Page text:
In the Brick Math program, students use LEGO bricks to learn elementary and middle school math. The bricks are also known as manipulatives—items that the students actually touch and move to model the math. How do manipulatives work in teaching math? There are three major ways that manipulatives help students learn: 1. Manipulatives make math concrete. When you read math problems in a textbook, you are asked to envision abstract concepts—subtracting 5 from 7, or multiplying 10 by 3, for example. But using manipulatives to model a concept makes the math concrete and real. In our examples, use 7 bricks to model the number 7, then remove 5 of those bricks to see clearly that 2 are left. Or make 3 groups of 10 bricks each to model multiplication, to clearly show the solution as 30. Students “get” the math when they can see it! 2. Manipulatives are tools to solve math problems. Engineers and scientists approach new problems by building models and testing their solutions. Manipulatives work the same way for math problems. When given a math problem, students use bricks to work through the problem. Different solutions can be tested and compared. 3. Manipulatives make math fun. Doesn’t the idea of doing math with LEGO bricks seem like a lot more fun than memorizing multiplication facts or doing long division with pencil and paper? Students and teachers across the globe agree! Teacher Sally Gray told us: "Instead of indoor recess with puzzles and games, my class begged to continue working on multiplication with Brick Math!" Using the beloved LEGO bricks as math manipulatives in a complete curriculum of K6th grade math helps students build deep and lasting math ability. Brick Math is a K6 math curriculum that uses LEGO® bricks to model 11 different math subjects: Counting, Addition, Subtraction, Multiplication, Division, Basic Fractions, Basic Measurement, Fraction Multiplication, Fraction Division, Advanced Measurement and Geometry, and Decimals. It works for homeschooling, math intervention, enrichment, and as a wholeschool program. Materials are simple and affordable.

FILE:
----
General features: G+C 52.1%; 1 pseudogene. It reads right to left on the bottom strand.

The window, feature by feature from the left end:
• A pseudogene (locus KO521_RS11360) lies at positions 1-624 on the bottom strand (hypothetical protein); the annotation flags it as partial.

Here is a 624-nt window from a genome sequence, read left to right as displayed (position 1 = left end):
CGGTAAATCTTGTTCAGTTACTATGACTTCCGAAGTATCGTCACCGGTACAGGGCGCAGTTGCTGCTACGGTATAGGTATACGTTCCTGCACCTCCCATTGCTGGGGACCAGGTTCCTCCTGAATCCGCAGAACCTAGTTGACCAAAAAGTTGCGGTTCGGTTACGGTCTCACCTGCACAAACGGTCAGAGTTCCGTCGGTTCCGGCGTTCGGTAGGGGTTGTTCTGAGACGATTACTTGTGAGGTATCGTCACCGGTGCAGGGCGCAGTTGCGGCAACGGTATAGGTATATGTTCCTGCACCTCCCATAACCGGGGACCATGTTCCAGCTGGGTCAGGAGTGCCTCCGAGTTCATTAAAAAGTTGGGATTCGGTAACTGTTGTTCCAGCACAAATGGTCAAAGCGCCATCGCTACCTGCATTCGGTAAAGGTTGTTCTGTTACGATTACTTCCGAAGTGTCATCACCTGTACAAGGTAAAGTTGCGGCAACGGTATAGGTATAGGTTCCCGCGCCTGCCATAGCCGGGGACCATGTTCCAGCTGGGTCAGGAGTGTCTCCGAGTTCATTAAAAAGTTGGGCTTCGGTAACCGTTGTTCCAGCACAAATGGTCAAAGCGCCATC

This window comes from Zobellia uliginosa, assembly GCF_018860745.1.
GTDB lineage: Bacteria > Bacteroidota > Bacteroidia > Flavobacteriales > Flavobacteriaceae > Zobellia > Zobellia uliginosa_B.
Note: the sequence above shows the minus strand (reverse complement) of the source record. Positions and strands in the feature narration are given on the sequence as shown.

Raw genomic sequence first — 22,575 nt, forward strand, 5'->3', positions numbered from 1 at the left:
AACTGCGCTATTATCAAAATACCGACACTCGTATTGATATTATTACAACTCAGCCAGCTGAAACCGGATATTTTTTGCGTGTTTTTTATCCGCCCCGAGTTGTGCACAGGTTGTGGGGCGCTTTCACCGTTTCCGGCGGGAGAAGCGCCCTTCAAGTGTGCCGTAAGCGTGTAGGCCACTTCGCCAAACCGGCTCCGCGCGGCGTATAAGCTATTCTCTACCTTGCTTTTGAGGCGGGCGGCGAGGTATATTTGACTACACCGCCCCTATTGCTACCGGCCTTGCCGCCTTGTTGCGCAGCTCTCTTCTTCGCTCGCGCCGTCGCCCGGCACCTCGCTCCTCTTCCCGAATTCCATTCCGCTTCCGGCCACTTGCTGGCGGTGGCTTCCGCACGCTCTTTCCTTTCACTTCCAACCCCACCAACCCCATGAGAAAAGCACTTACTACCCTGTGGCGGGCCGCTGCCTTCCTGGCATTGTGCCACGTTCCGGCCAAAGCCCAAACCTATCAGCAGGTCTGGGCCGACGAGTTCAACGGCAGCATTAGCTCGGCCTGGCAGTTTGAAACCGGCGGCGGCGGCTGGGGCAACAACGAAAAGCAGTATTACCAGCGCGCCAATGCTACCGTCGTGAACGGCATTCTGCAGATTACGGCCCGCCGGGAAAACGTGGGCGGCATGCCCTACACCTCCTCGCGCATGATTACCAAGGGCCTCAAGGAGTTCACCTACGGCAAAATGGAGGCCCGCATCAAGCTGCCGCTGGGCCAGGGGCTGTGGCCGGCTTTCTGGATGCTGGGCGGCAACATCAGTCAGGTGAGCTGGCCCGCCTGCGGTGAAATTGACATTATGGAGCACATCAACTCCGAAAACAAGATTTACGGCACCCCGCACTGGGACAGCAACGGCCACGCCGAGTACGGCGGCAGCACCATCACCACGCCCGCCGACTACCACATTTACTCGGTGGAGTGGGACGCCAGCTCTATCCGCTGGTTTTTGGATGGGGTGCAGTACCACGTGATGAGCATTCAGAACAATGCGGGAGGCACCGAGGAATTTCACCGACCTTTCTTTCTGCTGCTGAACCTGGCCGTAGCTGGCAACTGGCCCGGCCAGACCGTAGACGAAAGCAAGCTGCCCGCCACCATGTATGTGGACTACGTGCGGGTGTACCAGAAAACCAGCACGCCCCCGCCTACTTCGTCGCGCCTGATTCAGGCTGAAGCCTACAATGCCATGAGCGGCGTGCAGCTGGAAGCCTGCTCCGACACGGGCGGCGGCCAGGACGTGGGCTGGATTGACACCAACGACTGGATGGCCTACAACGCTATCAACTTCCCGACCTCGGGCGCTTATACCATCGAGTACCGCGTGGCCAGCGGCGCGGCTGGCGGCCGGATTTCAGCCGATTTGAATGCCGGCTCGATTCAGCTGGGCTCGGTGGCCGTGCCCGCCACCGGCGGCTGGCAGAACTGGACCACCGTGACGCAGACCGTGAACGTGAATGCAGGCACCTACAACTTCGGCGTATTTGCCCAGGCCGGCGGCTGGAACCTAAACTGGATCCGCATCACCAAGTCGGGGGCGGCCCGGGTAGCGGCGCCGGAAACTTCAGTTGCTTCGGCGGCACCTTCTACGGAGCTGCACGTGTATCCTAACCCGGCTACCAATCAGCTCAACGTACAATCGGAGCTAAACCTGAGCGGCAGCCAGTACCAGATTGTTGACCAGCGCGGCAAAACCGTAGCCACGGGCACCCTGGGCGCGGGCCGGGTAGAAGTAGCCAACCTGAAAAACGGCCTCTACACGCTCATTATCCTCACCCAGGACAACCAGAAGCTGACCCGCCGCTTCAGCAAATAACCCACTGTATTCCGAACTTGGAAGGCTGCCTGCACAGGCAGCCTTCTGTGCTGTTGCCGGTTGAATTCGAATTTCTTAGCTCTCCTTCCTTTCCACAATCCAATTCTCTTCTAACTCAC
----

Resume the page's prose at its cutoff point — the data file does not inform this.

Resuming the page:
If you teach math or have a student at home who is learning K  6th grade math, check brickmath.com. The website includes videos for both teacher training and direct instruction of students. You can learn more about how Brick Math improves students' math test scores and hear what people who are using Brick Math have to say about the program.
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